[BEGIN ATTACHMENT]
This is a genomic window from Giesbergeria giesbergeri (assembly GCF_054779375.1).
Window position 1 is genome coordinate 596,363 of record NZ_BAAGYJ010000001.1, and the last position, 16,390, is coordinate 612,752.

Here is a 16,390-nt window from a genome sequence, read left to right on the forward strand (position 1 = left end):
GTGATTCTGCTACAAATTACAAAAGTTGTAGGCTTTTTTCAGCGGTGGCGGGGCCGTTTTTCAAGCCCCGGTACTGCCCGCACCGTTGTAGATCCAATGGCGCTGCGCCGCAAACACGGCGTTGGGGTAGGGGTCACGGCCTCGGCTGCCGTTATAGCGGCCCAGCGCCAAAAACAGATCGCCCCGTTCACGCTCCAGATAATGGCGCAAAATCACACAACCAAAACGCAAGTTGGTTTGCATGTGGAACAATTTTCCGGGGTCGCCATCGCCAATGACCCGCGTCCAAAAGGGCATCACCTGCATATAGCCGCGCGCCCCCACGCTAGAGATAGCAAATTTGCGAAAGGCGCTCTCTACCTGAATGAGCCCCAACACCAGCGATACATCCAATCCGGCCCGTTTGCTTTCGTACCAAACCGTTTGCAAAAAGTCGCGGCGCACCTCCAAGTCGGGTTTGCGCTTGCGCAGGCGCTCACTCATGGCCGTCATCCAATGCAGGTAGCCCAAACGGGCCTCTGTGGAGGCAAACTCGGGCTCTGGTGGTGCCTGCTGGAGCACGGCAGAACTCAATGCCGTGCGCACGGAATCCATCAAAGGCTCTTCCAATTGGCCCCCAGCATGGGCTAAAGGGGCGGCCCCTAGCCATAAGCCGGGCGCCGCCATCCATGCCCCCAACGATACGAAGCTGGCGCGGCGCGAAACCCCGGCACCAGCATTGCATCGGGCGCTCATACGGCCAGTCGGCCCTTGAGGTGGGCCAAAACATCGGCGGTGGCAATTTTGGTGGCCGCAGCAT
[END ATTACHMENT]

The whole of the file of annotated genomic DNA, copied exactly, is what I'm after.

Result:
This is a genomic window from Giesbergeria giesbergeri (assembly GCF_054779375.1).
Window position 1 is genome coordinate 596,363 of record NZ_BAAGYJ010000001.1, and the last position, 16,390, is coordinate 612,752.

Here is a 16,390-nt window from a genome sequence, read left to right on the forward strand (position 1 = left end):
GTGATTCTGCTACAAATTACAAAAGTTGTAGGCTTTTTTCAGCGGTGGCGGGGCCGTTTTTCAAGCCCCGGTACTGCCCGCACCGTTGTAGATCCAATGGCGCTGCGCCGCAAACACGGCGTTGGGGTAGGGGTCACGGCCTCGGCTGCCGTTATAGCGGCCCAGCGCCAAAAACAGATCGCCCCGTTCACGCTCCAGATAATGGCGCAAAATCACACAACCAAAACGCAAGTTGGTTTGCATGTGGAACAATTTTCCGGGGTCGCCATCGCCAATGACCCGCGTCCAAAAGGGCATCACCTGCATATAGCCGCGCGCCCCCACGCTAGAGATAGCAAATTTGCGAAAGGCGCTCTCTACCTGAATGAGCCCCAACACCAGCGATACATCCAATCCGGCCCGTTTGCTTTCGTACCAAACCGTTTGCAAAAAGTCGCGGCGCACCTCCAAGTCGGGTTTGCGCTTGCGCAGGCGCTCACTCATGGCCGTCATCCAATGCAGGTAGCCCAAACGGGCCTCTGTGGAGGCAAACTCGGGCTCTGGTGGTGCCTGCTGGAGCACGGCAGAACTCAATGCCGTGCGCACGGAATCCATCAAAGGCTCTTCCAATTGGCCCCCAGCATGGGCTAAAGGGGCGGCCCCTAGCCATAAGCCGGGCGCCGCCATCCATGCCCCCAACGATACGAAGCTGGCGCGGCGCGAAACCCCGGCACCAGCATTGCATCGGGCGCTCATACGGCCAGTCGGCCCTTGAGGTGGGCCAAAACATCGGCGGTGGCAATTTTGGTGGCCGCAGCAT